Recent scams circulating on the internet have caught the attention of local citizens and police.

Bill Willis, a Deweyville resident and employee at the Penny Record, was online when he received an instant message from someone claiming to be Dave Sayer with the Prize Patrol at Publisher’s Clearinghouse.

They informed Willis he had won $18,000 for placing second place in the December Bonus Raffle. They also inquired if he was at home for delivery of the check. But, before Willis could receive the check he would have to go to Walmart or Walgreens and purchase a Green Dot card with $385 deposit on it. The person on the Internet then requested his phone number. Willis complied and they promptly called him.

Willis informed them he did not have $385 and asked it there was another way such as cashing the check and then paying them the fee, but the caller refused. It was then Willis told the caller he thought it was a scam.

“I told him I thought it was a scam and he slammed down the phone,” Willis said.

Willis added he later checked the Facebook page and it had been removed.

Information from Publisher’s Clearinghouse warns of the scam.

Publishers Clearing House does not send emails notifying consumers they have won a major prize. If anyone should win a major prize in the sweepstakes, the PCH Prize Patrol will contact them in person. For smaller prizes  of less than $1,000, winners are notified by overnight delivery services or email in the case on online giveaways.

PCH does not send emails requesting personal banking or financial information in connection with a prize. If anyone does receive an e-mail seeking their bank account, checking account, social security number or other financial information, they are warned to be beware.

If  contacted about winning a prize and required to buy something, pay a fee, tax or processing cost, people are told to stop and not purchase anything because they have not heard from a legitimate sweepstakes and it’s certainly not from the “real” Publishers Clearing House officials.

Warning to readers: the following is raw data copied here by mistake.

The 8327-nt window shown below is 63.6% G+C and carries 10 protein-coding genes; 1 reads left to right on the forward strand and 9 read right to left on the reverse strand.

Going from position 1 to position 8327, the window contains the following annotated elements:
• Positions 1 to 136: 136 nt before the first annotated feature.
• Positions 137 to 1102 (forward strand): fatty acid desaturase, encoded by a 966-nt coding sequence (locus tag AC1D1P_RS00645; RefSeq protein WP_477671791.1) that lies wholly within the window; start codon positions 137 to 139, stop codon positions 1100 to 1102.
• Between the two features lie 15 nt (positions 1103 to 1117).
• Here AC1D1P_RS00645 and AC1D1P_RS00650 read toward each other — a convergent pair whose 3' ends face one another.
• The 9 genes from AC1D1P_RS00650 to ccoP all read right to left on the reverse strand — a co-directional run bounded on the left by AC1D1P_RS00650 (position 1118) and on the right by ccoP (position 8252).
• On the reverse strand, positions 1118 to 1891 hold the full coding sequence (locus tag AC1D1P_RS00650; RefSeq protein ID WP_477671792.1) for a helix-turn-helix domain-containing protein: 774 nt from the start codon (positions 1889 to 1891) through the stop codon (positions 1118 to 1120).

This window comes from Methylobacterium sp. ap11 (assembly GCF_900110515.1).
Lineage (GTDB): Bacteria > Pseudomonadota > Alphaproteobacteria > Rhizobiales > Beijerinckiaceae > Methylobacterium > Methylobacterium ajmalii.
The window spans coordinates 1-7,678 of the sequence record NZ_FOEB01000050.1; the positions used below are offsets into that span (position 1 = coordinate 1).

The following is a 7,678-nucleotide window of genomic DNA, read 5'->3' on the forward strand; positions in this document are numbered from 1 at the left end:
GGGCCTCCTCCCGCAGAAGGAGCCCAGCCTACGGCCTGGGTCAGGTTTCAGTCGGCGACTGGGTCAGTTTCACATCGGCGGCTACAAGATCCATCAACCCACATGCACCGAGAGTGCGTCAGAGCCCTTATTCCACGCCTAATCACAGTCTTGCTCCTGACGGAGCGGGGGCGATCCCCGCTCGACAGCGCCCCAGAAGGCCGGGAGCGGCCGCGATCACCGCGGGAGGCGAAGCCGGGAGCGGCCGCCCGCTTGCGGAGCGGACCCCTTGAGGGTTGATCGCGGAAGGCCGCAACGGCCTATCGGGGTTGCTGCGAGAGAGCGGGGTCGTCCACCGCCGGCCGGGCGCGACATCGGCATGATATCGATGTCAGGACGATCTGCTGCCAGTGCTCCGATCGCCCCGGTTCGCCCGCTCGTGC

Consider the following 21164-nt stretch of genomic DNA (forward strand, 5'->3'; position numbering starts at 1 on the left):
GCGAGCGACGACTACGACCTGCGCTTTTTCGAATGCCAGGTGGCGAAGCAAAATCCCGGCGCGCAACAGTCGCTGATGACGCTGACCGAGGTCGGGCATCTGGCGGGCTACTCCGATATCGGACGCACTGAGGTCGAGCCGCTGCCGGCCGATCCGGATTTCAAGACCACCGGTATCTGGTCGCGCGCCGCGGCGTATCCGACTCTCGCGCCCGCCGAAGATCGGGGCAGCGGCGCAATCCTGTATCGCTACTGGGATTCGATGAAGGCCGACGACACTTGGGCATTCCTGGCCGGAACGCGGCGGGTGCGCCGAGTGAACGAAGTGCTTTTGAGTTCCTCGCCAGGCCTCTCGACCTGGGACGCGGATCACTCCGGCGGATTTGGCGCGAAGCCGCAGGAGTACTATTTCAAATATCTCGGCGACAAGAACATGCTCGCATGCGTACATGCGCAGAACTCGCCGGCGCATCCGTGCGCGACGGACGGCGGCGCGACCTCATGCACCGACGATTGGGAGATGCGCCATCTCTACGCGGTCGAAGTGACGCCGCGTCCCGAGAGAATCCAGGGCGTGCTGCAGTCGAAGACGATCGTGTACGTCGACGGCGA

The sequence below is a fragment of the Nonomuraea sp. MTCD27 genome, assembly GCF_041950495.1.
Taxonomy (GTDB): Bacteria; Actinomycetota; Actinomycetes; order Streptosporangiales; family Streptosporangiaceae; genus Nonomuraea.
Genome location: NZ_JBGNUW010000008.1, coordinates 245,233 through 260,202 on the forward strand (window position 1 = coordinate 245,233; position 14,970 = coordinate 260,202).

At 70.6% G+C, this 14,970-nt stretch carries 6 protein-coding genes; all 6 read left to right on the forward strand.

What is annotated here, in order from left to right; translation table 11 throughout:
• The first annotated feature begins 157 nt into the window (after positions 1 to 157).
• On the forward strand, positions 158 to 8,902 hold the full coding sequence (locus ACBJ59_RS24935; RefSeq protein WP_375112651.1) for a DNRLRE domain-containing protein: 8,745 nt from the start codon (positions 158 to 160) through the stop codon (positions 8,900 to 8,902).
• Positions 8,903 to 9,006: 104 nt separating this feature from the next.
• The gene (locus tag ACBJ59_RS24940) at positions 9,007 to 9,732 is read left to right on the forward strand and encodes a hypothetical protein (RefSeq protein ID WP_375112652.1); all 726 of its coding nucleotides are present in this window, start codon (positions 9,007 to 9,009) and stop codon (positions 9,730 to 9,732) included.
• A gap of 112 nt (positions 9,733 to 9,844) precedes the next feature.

If people believe they are the victim of a “Fake Check Scam” using the Publishers Clearing House name or logo,  they are asked to contact PCH immediately by calling their toll free number at 1-800-645-9242.  Consumers are also advised to contact their local consumer protection officials or the National Fraud Center at No matter whether mail, phone or email, remember no purchase necessary is the only sweepstakes rule winners need to know.

Another scam circulating on the Internet is a virus involving a pop-up made to look like it is coming from the Federal Bureau of Investigation. The FBI Moneypak virus is ransomware which uses a Trojan to lock computer systems. The FBI virus alleges the computer user has been involved in illegal activity such as downloaded or distributed copyrighted material or has viewed child pornography. The page demands a penalty fine of up to $200 to be paid in order to unlock the computer system within the allotted time of 72 hours by use of pre-paid Moneypak cards or GreenDot cards.  The FBI Moneypak ransomware virus also states on the fake FBI screen the computer owner may see jail time if the fine is not paid in time, according to information from the FBI.

Officials warn the malware and claims made by the virus are not real. Paying the fine will not fix the malware problem. In fact, an activation number to remove the FBI virus can lead to further intrusions.

Chad Hogan of the Orange County Sheriff’s Office said Internet scams have been problem in Orange County.

“Please don’t buy a moneypak card to send them money,” he warns the public.

He added, if someone does receive the FBI pop-up, he recommends people re-boot in safe mode and run a virus program. This has been known to work.